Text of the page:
Virya Buddhism

Vīrya (devanagari: वीर्य; Pali: viriya; Tibetan tsöndrü: བརྩོན་འགྲུས།, Wylie: brtson 'grus) is a Sanskrit word meaning "effort", "perseverance", "diligence", "vigor", "energy" or "heroism". . In Buddhism, it refers to the practice of cultivating perseverance which corresponds to one of the Perfections (paramita): right effort or perseverance.

In Buddhism, vīrya is one of the 5 abilities of control (indriya), one of the 5 forces (bala), one of the 6 or 10 paramitas, one of the 7 factors of enlightenment (bodhyanga) and corresponds to the right effort of the Noble Eightfold Path (aṭṭhaṅgiko maggo,aṣṭāṅga mārga).

Virya represents the intense and sustained effort to overcome negative, misguided states of mind leading to suffering (akusala dhamma) such as sensuality, hostility, or malfeasance (see, for example, ahimsa and nekkhamma).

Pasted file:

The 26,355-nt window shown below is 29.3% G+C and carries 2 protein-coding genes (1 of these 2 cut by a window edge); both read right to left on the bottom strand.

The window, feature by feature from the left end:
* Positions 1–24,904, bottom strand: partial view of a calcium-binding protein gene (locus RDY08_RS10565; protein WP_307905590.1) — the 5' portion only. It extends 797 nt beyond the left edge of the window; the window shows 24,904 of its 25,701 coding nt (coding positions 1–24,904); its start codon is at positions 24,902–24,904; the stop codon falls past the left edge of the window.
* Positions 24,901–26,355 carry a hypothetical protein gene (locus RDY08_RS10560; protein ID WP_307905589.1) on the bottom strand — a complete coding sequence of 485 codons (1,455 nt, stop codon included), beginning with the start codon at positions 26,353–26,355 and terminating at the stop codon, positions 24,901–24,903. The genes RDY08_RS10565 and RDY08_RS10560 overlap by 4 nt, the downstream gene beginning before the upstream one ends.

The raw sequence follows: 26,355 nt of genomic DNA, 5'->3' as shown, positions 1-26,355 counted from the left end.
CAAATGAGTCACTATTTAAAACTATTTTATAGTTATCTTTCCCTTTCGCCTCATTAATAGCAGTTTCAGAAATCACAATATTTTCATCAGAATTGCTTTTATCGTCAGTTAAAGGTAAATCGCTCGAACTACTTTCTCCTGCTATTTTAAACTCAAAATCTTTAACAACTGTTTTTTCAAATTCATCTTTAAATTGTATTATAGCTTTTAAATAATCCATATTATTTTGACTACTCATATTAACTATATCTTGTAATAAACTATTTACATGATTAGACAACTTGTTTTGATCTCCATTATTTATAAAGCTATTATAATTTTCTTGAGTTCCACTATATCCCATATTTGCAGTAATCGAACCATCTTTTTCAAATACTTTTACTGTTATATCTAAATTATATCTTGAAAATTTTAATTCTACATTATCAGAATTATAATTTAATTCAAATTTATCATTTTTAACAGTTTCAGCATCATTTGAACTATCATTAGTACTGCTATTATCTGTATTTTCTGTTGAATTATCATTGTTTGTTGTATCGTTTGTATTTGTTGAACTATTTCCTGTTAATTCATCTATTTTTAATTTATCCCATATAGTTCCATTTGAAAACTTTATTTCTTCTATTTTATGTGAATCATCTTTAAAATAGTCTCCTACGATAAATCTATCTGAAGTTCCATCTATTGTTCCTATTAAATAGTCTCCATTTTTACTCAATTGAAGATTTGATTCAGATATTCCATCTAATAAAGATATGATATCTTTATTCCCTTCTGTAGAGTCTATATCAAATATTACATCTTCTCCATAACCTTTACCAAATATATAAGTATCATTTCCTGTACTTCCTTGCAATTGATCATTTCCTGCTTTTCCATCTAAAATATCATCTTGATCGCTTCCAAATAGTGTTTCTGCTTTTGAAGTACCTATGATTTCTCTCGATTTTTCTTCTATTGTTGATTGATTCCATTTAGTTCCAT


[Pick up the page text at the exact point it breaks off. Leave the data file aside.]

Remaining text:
It represents right effort seeking to attain dhyāna. In the absence of sustained effort in meditation practice, desire creeps in and the meditator comes under its influence.

Virya can also mean courage and physical strength. It was cultivated by the Buddhist guards, especially the Shaolin monks. It signifies strength of character and persistent effort for the welfare of others, as well as the ability to defend the Three Jewels (triratna) from attack.